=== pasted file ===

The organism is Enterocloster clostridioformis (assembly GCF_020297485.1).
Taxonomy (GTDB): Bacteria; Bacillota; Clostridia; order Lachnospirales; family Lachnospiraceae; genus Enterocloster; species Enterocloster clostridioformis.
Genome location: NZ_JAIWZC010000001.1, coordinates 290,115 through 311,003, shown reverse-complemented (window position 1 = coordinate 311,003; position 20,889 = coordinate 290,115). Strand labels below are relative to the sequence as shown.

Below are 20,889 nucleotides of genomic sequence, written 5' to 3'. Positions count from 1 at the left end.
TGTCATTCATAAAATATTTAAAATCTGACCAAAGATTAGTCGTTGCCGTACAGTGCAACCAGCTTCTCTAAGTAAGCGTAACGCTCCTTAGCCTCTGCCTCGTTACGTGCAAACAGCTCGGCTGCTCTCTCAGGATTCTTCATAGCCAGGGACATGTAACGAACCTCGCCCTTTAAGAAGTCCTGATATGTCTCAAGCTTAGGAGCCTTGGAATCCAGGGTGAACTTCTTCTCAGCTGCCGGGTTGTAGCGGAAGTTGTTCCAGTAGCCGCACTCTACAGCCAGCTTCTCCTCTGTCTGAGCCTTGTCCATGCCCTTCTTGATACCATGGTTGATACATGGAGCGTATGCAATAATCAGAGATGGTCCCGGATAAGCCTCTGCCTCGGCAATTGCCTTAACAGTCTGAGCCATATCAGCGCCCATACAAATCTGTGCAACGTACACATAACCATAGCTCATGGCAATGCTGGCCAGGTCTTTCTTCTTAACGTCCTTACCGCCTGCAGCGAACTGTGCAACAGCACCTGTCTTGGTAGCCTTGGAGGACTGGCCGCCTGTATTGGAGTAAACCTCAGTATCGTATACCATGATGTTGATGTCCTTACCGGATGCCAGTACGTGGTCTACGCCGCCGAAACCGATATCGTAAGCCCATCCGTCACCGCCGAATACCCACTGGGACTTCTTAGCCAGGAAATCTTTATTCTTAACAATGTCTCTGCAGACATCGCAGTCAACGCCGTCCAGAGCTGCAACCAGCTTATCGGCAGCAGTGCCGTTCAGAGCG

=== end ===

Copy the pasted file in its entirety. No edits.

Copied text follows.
The organism is Enterocloster clostridioformis (assembly GCF_020297485.1).
Taxonomy (GTDB): Bacteria; Bacillota; Clostridia; order Lachnospirales; family Lachnospiraceae; genus Enterocloster; species Enterocloster clostridioformis.
Genome location: NZ_JAIWZC010000001.1, coordinates 290,115 through 311,003, shown reverse-complemented (window position 1 = coordinate 311,003; position 20,889 = coordinate 290,115). Strand labels below are relative to the sequence as shown.

Below are 20,889 nucleotides of genomic sequence, written 5' to 3'. Positions count from 1 at the left end.
TGTCATTCATAAAATATTTAAAATCTGACCAAAGATTAGTCGTTGCCGTACAGTGCAACCAGCTTCTCTAAGTAAGCGTAACGCTCCTTAGCCTCTGCCTCGTTACGTGCAAACAGCTCGGCTGCTCTCTCAGGATTCTTCATAGCCAGGGACATGTAACGAACCTCGCCCTTTAAGAAGTCCTGATATGTCTCAAGCTTAGGAGCCTTGGAATCCAGGGTGAACTTCTTCTCAGCTGCCGGGTTGTAGCGGAAGTTGTTCCAGTAGCCGCACTCTACAGCCAGCTTCTCCTCTGTCTGAGCCTTGTCCATGCCCTTCTTGATACCATGGTTGATACATGGAGCGTATGCAATAATCAGAGATGGTCCCGGATAAGCCTCTGCCTCGGCAATTGCCTTAACAGTCTGAGCCATATCAGCGCCCATACAAATCTGTGCAACGTACACATAACCATAGCTCATGGCAATGCTGGCCAGGTCTTTCTTCTTAACGTCCTTACCGCCTGCAGCGAACTGTGCAACAGCACCTGTCTTGGTAGCCTTGGAGGACTGGCCGCCTGTATTGGAGTAAACCTCAGTATCGTATACCATGATGTTGATGTCCTTACCGGATGCCAGTACGTGGTCTACGCCGCCGAAACCGATATCGTAAGCCCATCCGTCACCGCCGAATACCCACTGGGACTTCTTAGCCAGGAAATCTTTATTCTTAACAATGTCTCTGCAGACATCGCAGTCAACGCCGTCCAGAGCTGCAACCAGCTTATCGGCAGCAGTGCCGTTCAGAGCG